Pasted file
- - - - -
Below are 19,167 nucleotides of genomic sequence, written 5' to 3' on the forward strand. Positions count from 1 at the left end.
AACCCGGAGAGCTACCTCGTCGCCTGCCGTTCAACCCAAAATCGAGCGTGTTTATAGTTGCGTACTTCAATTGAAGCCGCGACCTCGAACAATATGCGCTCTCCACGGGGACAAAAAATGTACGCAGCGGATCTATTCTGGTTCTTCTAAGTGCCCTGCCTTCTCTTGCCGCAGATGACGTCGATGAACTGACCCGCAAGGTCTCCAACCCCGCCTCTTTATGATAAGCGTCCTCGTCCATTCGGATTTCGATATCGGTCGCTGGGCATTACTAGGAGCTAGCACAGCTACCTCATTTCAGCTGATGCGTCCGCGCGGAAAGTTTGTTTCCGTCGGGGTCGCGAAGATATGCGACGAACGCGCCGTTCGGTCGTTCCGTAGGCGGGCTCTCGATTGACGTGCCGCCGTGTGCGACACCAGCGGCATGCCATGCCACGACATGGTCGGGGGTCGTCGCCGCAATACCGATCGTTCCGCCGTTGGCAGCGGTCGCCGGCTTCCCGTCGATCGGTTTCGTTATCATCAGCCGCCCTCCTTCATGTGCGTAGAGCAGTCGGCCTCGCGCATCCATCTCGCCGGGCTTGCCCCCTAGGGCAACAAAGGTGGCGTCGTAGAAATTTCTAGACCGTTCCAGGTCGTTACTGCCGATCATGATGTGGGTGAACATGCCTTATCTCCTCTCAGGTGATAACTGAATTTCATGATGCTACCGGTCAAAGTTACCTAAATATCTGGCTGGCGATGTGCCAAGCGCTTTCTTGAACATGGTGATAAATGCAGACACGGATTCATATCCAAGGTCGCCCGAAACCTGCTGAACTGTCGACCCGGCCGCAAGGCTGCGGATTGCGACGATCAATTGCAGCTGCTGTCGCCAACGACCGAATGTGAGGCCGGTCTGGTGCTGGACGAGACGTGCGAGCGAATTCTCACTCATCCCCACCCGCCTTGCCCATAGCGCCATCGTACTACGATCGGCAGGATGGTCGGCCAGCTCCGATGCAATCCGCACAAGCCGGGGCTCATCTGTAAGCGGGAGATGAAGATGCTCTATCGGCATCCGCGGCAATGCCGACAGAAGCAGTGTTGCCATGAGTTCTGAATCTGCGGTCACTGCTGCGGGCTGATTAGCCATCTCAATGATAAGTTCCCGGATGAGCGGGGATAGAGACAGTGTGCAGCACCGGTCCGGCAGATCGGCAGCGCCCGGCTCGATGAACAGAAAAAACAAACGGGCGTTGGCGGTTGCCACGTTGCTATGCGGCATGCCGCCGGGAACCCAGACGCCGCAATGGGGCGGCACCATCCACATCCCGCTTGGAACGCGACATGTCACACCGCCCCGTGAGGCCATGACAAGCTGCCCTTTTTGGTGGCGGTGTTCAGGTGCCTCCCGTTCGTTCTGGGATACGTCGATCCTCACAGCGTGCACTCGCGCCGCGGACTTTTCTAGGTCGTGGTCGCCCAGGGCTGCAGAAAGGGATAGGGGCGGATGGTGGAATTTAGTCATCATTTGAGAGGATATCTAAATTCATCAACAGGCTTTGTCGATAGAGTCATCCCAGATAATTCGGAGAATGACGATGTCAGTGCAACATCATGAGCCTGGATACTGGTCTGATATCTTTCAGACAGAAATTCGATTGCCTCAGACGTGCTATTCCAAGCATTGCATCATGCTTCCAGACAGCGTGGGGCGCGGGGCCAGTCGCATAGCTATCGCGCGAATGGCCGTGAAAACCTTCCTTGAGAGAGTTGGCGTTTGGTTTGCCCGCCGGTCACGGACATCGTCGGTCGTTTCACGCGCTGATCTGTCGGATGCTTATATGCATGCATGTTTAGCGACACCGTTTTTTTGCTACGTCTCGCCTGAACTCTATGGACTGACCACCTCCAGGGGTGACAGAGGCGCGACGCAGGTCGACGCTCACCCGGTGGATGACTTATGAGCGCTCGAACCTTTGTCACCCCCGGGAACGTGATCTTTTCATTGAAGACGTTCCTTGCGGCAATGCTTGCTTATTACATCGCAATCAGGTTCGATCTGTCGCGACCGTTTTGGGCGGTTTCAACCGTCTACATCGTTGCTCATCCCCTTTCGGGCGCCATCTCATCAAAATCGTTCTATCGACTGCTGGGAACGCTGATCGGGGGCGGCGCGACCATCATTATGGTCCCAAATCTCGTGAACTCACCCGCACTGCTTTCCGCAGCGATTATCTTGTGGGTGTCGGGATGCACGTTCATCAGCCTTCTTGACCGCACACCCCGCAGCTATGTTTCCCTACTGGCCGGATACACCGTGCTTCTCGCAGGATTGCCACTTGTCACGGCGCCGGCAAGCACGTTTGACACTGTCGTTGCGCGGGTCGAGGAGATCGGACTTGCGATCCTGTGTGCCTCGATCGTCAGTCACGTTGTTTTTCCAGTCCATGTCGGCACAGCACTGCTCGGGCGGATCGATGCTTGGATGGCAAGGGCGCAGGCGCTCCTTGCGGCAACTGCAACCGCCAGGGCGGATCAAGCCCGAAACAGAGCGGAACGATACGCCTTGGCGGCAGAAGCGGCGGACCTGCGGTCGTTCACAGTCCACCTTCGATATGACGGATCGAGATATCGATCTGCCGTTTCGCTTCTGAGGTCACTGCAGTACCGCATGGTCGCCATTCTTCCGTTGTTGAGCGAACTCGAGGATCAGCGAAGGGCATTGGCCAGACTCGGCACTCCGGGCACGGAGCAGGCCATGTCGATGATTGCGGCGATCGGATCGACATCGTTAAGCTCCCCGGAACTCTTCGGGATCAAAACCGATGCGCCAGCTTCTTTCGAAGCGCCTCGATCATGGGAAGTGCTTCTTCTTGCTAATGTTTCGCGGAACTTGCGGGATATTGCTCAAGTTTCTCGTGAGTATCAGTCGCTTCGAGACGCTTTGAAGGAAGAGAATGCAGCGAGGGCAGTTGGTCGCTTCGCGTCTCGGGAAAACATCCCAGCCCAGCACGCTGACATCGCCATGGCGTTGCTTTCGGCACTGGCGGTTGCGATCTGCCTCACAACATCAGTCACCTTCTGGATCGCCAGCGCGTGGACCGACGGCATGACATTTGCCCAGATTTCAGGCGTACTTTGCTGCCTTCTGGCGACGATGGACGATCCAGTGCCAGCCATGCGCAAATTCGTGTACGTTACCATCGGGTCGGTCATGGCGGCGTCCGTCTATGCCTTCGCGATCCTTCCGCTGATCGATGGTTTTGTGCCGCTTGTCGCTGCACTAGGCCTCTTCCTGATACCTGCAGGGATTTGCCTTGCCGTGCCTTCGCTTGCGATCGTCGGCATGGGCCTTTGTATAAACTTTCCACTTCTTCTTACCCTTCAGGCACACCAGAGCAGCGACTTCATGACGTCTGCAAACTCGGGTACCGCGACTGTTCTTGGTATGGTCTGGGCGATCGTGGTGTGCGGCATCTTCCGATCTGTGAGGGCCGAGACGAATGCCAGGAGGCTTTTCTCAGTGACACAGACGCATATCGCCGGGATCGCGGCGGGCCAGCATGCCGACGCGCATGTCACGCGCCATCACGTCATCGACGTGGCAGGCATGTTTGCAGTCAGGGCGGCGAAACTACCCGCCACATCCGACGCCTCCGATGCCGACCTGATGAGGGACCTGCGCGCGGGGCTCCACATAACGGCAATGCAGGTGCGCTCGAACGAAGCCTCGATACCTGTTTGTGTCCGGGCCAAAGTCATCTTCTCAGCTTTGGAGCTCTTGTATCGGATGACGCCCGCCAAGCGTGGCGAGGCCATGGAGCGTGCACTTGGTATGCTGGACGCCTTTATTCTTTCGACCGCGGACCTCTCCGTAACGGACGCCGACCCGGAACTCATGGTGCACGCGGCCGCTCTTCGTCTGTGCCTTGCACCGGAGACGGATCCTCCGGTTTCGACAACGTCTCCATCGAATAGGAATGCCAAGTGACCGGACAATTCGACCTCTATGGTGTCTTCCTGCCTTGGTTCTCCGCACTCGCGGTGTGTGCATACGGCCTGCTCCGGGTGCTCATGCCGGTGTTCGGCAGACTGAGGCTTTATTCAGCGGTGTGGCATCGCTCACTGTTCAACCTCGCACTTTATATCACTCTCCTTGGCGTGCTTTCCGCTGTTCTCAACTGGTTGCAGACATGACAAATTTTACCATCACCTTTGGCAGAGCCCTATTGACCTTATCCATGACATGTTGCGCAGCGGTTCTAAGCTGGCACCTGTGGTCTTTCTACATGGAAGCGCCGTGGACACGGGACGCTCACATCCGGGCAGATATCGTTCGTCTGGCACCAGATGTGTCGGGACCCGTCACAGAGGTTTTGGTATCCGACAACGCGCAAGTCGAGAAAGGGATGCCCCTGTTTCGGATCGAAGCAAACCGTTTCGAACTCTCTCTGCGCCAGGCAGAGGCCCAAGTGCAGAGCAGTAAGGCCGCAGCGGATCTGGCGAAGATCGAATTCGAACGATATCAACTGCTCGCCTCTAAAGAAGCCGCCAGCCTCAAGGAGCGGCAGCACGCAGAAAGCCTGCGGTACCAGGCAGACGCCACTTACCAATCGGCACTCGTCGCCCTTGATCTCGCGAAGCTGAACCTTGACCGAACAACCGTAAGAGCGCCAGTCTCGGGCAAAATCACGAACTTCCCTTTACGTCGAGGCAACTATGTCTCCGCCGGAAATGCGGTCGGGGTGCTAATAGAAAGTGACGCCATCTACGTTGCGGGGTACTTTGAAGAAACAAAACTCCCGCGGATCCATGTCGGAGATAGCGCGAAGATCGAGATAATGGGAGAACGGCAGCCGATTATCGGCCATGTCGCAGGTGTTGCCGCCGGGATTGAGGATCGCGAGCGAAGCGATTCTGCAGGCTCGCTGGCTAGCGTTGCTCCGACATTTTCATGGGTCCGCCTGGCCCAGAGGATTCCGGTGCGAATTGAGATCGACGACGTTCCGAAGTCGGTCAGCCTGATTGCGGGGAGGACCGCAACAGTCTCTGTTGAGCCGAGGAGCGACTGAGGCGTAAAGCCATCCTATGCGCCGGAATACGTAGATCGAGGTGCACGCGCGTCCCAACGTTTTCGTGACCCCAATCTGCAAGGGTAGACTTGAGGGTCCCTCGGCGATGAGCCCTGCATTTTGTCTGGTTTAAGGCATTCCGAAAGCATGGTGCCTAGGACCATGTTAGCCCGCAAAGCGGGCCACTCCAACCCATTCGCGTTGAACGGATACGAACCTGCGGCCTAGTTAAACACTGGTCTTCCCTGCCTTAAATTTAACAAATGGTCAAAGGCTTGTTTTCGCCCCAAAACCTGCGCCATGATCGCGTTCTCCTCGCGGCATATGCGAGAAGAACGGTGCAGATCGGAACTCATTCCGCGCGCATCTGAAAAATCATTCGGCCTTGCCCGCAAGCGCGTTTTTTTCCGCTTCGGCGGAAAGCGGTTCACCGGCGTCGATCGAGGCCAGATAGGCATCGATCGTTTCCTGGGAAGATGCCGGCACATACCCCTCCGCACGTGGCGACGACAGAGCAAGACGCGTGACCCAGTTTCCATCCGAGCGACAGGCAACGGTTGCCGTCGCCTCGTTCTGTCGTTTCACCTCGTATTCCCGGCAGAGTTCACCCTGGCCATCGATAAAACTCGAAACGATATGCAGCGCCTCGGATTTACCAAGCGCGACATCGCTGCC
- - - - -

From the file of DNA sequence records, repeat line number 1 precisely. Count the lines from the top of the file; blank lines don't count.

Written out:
Below are 19,167 nucleotides of genomic sequence, written 5' to 3' on the forward strand. Positions count from 1 at the left end.